Today’s Scriptural text uncovers one way the Mosaic Law is to be used correctly. Paul says the Law was not given for just people but for the ungodly (vv. 9–10). This is the use of the Law to oppose rebelliousness. It is not to be used, Paul is essentially saying here, for hollow speculations.

The Law Confronts Sin

One thing that we must note in this text is that the sin described in these verses is broadly parallel to the sins that are prohibited in the latter portion of the Ten Commandments. Commandments 5-10 deal with the treatment of one’s neighbor (Ex. 20: 12-17). And while we look through this list of sins in verses 9-10, we see that we can connect the dots between the two. Admittedly, the list in our text is not exhaustive, but it is a representative sample of the evil that was running rampant in the church. Therefore, Paul proclaims that the Law was “laid down” to confront those who explicitly violate its commands as well as to caution them against their sinful actions that are causing discord among the body of Christ.

When we study this section of text, we must understand that Paul’s statement that the “Law is not for just people” (v. 9) is not an absolute statement. He only means that the Law does not restrain Christians the same way it does non-Christians. Why is this? This is because believers have the Holy Spirit to keep us from evil (Rom. 8:9-10).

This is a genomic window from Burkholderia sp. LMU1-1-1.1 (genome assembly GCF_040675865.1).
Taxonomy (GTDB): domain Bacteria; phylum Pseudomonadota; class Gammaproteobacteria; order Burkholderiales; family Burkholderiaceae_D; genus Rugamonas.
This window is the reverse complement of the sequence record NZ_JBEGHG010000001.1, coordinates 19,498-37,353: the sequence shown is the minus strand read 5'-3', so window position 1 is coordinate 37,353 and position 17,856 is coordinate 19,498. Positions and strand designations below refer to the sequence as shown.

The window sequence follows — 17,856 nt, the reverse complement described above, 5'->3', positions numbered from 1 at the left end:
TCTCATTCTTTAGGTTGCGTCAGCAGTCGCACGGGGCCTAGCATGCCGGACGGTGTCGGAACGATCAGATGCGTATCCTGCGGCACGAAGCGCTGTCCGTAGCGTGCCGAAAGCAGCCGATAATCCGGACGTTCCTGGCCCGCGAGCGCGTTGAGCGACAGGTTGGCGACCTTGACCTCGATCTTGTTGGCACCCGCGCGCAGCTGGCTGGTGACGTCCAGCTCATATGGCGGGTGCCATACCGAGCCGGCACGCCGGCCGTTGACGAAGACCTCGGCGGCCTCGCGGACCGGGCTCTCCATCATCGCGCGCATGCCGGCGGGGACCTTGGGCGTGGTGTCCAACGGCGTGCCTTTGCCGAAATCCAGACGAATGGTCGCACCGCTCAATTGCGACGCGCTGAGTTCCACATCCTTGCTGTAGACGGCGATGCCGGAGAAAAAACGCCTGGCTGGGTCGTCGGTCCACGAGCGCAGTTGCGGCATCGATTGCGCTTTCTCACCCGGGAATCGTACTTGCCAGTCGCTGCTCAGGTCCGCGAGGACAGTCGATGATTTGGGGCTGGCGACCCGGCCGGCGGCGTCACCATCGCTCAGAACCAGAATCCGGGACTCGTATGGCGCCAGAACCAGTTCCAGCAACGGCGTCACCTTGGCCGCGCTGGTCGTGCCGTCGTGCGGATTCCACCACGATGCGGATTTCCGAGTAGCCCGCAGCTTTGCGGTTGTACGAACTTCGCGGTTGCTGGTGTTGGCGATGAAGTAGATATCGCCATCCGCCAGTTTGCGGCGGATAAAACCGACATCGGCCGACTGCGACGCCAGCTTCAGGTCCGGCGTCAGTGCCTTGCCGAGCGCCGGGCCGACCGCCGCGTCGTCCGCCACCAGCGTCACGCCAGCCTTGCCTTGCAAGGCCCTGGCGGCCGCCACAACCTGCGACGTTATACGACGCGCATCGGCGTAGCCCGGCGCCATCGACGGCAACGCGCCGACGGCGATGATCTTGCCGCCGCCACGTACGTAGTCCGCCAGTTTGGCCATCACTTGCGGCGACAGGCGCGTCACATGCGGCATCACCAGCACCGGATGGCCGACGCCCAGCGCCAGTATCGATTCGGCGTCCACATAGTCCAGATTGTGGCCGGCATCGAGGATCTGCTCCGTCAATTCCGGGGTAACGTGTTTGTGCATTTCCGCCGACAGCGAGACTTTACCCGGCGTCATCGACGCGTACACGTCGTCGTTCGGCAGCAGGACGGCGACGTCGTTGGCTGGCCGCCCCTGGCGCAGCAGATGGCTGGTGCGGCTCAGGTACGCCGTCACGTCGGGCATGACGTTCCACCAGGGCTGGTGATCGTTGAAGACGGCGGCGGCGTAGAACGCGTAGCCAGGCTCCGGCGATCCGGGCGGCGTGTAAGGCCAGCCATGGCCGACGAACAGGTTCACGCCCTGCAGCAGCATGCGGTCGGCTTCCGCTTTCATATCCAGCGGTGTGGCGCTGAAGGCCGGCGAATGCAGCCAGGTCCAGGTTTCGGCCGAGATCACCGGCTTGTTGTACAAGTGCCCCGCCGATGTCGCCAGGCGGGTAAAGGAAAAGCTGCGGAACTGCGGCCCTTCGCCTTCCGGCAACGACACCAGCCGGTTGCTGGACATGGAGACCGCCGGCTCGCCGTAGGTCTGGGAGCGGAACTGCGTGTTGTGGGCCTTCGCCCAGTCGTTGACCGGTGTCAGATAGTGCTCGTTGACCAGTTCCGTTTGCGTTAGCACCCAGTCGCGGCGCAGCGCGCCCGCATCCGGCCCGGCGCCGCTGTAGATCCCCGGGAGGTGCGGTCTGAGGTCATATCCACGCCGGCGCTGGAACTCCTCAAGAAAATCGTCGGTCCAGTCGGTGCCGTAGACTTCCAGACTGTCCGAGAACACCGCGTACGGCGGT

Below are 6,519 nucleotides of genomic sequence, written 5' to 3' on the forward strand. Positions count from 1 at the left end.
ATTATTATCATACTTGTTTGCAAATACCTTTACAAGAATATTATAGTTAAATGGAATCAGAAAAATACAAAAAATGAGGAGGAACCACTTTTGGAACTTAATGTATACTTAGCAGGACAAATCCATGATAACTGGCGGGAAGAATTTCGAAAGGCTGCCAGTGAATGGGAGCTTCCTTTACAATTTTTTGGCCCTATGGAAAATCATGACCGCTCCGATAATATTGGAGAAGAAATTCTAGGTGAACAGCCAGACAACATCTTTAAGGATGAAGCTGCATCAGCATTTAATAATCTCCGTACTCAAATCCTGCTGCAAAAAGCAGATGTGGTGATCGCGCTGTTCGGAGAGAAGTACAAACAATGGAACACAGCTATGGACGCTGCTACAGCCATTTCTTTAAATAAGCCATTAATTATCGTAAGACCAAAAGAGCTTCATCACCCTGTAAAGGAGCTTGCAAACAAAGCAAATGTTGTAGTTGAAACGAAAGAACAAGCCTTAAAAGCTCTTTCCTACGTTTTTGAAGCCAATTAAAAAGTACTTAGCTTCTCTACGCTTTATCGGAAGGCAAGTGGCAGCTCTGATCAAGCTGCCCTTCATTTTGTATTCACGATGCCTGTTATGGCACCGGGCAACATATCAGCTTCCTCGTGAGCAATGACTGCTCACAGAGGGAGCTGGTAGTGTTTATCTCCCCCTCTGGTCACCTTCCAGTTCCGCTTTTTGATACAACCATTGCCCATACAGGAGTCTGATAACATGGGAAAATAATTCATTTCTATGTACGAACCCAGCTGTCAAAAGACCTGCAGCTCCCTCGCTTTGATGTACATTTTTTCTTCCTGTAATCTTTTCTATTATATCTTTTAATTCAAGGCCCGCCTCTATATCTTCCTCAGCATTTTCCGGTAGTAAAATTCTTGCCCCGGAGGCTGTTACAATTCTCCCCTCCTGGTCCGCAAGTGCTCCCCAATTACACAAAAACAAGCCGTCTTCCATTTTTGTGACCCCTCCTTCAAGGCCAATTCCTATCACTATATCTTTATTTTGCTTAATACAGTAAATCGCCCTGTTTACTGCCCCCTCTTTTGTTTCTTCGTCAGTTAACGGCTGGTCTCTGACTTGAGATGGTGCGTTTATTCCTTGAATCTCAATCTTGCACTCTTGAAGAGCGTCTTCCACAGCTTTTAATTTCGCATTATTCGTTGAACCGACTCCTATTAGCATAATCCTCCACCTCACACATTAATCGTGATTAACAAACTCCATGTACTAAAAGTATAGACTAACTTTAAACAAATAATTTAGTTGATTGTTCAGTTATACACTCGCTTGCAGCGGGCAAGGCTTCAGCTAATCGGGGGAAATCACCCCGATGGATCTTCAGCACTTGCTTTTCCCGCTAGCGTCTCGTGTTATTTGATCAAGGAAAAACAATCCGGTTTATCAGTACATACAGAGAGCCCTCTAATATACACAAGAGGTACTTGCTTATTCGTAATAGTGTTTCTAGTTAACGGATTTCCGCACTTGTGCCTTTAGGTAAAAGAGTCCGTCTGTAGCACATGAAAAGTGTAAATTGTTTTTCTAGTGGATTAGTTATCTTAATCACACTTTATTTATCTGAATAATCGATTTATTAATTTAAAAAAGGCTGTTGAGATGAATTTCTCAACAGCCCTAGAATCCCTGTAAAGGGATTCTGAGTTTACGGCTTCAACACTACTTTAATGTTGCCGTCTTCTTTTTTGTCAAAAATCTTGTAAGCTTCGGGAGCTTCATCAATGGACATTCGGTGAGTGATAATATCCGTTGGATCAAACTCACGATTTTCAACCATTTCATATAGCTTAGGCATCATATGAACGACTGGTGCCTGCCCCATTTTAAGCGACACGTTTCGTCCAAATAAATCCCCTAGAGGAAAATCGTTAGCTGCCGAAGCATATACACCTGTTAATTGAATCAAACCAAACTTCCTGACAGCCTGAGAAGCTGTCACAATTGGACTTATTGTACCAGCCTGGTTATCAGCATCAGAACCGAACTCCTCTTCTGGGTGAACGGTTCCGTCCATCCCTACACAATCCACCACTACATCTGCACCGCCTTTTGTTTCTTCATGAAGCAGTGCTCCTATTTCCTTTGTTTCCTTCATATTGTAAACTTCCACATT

Do not get me wrong; the Spirit does speak through the Law to reveal our sin and lead us to repent (2 Kings 22). However, as one commentator puts it, the final effect does not produce fear of punishment, as it should in the hearts of a non-believer (Gen. 4:1–16). Instead, the Spirit uses the Law to form in us the desire to please the Lord in holiness.[1] God’s law, John Calvin continues to say, is not against us as it is for non-believers. Calvin writes the following, “It is not opposed to righteous persons, that is, to the godly and to those who willingly obey God.” [2]

In the church at Ephesus, these false teachers used the Law neither to deter sin nor to provoke repentance. To put it simply, they failed to focus on the Law’s opposition to ungodliness. Therefore, they kept the church from seeing its need for the life-giving gospel. Instead, they used God’s Law in a way God never intended.

Limitations on the Law